By Kate Chappell
KINGSTON (Reuters) - Jamaica plans to ask Britain for compensation for the Atlantic slave trade in the former British colony, a senior government official said, under a petition that could seek billions of pounds in reparations.
Jamaica was a centre of the slave trade, with the Spanish, then the British, forcibly transporting Africans to work on plantations of sugar cane, bananas and other crops that created fortunes for many of their owners.
"We are hoping for reparatory justice in all forms that one would expect if they are to really ensure that we get justice from injustices to repair the damages that our ancestors experienced," Olivia Grange, Minister of Sports, Youth and Culture, told Reuters in an interview at the weekend.
"Our African ancestors were forcibly removed from their home and suffered unparalleled atrocities in Africa to carry out forced labour to the benefit of the British Empire," she added. "Redress is well overdue."
An estimated 600,000 Africans were shipped to toil in Jamaica, according to the National Library of Jamaica.
Seized from Spain by the English in 1655, Jamaica was a British colony until it became independent in 1962. The West Indian country of almost three million people is part of the Commonwealth and the British monarch remains head of state.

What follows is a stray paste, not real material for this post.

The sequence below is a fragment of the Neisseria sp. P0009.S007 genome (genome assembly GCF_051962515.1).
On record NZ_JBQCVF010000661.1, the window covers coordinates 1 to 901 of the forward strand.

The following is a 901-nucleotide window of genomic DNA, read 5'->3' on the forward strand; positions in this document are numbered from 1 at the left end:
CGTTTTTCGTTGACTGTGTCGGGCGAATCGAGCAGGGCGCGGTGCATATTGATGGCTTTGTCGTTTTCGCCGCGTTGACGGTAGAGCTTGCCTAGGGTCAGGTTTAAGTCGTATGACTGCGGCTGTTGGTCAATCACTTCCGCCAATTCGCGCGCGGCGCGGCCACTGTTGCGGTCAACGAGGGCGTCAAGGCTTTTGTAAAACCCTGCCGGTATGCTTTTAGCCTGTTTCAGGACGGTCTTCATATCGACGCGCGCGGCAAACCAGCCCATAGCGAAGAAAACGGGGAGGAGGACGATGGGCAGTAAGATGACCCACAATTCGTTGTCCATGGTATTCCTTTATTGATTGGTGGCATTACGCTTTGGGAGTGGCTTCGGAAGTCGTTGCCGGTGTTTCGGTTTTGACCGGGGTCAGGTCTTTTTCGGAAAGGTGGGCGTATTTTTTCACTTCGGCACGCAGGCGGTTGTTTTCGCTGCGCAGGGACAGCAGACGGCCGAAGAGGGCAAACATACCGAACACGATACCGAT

Britain prohibited trade in slaves in its empire in 1807 but did not formally abolish the practice of slavery until 1834.
To compensate slave owners, the British government took out a 20 million pound loan - a very large sum at the time - and only finished paying off the ensuing interest payments in 2015.
The reparations petition is based on a private motion by Jamaican lawmaker Mike Henry, who said it was worth some 7.6 billion pounds, a sum he estimated is roughly equivalent in today's terms to what Britain paid to the slaveholders.
"I am asking for the same amount of money to be paid to the slaves that was paid to the slave owners," said Henry, a member of the ruling Jamaica Labour Party.
"I am doing this because I have fought against this all my life, against chattel slavery which has dehumanized human life."
Grange herself declined to give a figure.
The petition, with approval from Jamaica's National Council on Reparations, will be filed pending advice from the attorney general and three legal teams, Grange said. The attorney general will then send it to Britain's Queen Elizabeth, she added.
The initiative follows growing acknowledgement in some quarters of the role played by slavery in generating wealth in Britain, with businesses and seats of learning pledging financial contributions in compensation.
They include insurance market Lloyd's of London, pub owner Greene King and the University of Glasgow.
The petition also coincides with increasing efforts by some in Jamaica to sever formal ties with the United Kingdom.
Opposition lawmaker Mikael Phillips in December presented a motion to remove the British monarch as head of state.
More than 15 million people were shackled into the transatlantic slave trade, according to the United Nations.
(Editing by Dave Graham and Nick Macfie)